Arts & Events

New: Civic Arts Commission To Discuss 1% for the Arts on Wednesday at 6:30 (Public Comment)

By Linda Franklin, Berkeley resident and member of Berkeley Citizens Action
Monday April 20, 2015 - 03:16:00 PM

Following the example of Oakland, Emeryville, El Cerrito and Palo Alto, Berkeley is preparing to require new development projects designate 1% of their construction budget on public art or pay into the city's public art fund. Public Art funds can be used for sculpture, monument, mural, painting, electronic and media art, video, earth art, installation, performance and social practice art and other artwork. Funds are overseen by the Civic Arts Commission. -more-

New: 18 Year-Old Rossini’s First Opera: LA CAMBIALE DI MATRIMONIO

Reviewed by James Roy MacBean
Monday April 20, 2015 - 03:06:00 PM

On Saturday, April 18, I attended a performance of Rossini’s very first opera, La Cambiale di Matrimonio, which was offered in Berkeley’s First Congregational Church by Philharmonia Baroque Orchestra in partnership with the San Francisco Opera Center. Miraculously, all the verve, wit, madcap energy, and sparkling musicality that would be the trademark of Gioachino Rossini’s mature operatic output are already abundantly present in this opera-composing debut by the precocious 18 year-old Rossini. La Cambiale di Matrimonio is a one-act, 70-minute piece in the tradition of the Neapolitan farsa. Music Director Nicholas McGegan led the orchestra and singers in a brisk reading of this engaging farce, which enjoyed an uproarious staging by director Ted Huffman. -more-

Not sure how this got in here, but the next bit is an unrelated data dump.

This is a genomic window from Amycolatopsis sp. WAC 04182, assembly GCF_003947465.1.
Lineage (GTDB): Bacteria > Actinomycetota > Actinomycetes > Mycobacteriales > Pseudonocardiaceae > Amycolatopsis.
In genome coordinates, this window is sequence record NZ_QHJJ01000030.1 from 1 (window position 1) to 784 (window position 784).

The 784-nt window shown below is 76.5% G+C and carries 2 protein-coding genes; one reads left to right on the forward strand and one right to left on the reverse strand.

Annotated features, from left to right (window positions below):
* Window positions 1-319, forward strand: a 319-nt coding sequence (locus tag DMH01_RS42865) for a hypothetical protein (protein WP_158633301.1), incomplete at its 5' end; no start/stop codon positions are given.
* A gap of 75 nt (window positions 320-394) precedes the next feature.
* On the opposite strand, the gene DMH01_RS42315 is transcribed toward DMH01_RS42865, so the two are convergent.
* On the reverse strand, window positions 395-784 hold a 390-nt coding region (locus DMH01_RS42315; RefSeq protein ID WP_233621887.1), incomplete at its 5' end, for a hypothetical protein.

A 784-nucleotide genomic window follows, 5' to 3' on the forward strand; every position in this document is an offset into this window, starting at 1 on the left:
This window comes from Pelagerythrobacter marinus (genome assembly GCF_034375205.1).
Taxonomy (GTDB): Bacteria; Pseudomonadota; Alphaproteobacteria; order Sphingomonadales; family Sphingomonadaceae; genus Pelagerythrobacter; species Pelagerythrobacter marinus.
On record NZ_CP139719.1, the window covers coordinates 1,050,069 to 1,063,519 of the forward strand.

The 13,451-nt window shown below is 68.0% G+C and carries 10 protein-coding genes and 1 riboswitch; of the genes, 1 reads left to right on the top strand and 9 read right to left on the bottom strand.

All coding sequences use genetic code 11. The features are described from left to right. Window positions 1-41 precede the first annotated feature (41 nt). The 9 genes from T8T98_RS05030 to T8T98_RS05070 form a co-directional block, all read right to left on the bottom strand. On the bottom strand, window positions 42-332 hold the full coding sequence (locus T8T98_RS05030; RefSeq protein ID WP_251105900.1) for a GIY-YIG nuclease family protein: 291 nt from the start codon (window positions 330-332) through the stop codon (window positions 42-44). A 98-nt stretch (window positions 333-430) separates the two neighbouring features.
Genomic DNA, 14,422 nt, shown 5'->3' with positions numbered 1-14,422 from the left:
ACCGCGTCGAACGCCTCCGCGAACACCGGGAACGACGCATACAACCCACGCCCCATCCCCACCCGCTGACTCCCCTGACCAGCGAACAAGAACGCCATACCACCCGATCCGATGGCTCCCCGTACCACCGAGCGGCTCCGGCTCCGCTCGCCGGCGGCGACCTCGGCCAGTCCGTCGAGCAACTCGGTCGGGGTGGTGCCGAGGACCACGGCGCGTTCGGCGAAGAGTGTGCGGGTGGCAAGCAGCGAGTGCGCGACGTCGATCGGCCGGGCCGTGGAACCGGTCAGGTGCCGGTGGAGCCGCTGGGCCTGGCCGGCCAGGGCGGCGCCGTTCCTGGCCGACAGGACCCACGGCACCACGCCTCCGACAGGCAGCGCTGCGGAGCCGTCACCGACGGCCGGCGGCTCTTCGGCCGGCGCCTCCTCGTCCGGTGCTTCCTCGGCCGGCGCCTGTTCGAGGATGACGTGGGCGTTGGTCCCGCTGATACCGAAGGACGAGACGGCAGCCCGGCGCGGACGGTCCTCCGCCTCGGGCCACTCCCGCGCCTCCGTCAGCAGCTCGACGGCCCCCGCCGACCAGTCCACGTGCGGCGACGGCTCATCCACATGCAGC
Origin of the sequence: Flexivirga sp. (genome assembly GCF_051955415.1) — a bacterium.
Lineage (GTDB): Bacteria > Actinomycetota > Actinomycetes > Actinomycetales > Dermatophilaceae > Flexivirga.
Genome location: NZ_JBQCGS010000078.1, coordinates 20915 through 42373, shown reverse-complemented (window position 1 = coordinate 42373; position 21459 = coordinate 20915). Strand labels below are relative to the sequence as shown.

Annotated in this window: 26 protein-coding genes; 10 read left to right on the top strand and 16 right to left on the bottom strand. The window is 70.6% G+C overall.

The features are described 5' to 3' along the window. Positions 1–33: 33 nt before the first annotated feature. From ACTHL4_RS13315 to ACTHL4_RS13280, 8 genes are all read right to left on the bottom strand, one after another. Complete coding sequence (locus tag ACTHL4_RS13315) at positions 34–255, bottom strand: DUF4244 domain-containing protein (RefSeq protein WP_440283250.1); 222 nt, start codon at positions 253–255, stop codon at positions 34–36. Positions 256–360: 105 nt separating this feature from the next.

Cheatin': A Psychedelic, Animated Romance with a European Flavor
Opens April 17 at the Elmwood Cinema and San Francisco's Roxie Theater

Reviewed by Gar Smith
Monday April 20, 2015 - 02:51:00 PM

Bill Plympton is not your average animator. Most feature animations these days either involve two-dimensional comic art or faux 3D effects. Plympton is old-school. For his first full-length animation, The Tune (1992), Plympton (like the Walt Disney animators before him) manually inked and colored 30,000 individual sheets of celluloid ("cels") that were then painstakingly photographed one after another to produce the illusion of motion.

But Plympton goes even further then Disney did. He doesn't just animate two-dimensional cartoon figures decked out in primary colors. Plympton animates actual drawings—each frame a sophisticated, nuanced portrait in which the characters are rendered in great detail, including intricately crosshatched shadings of face and form. -more-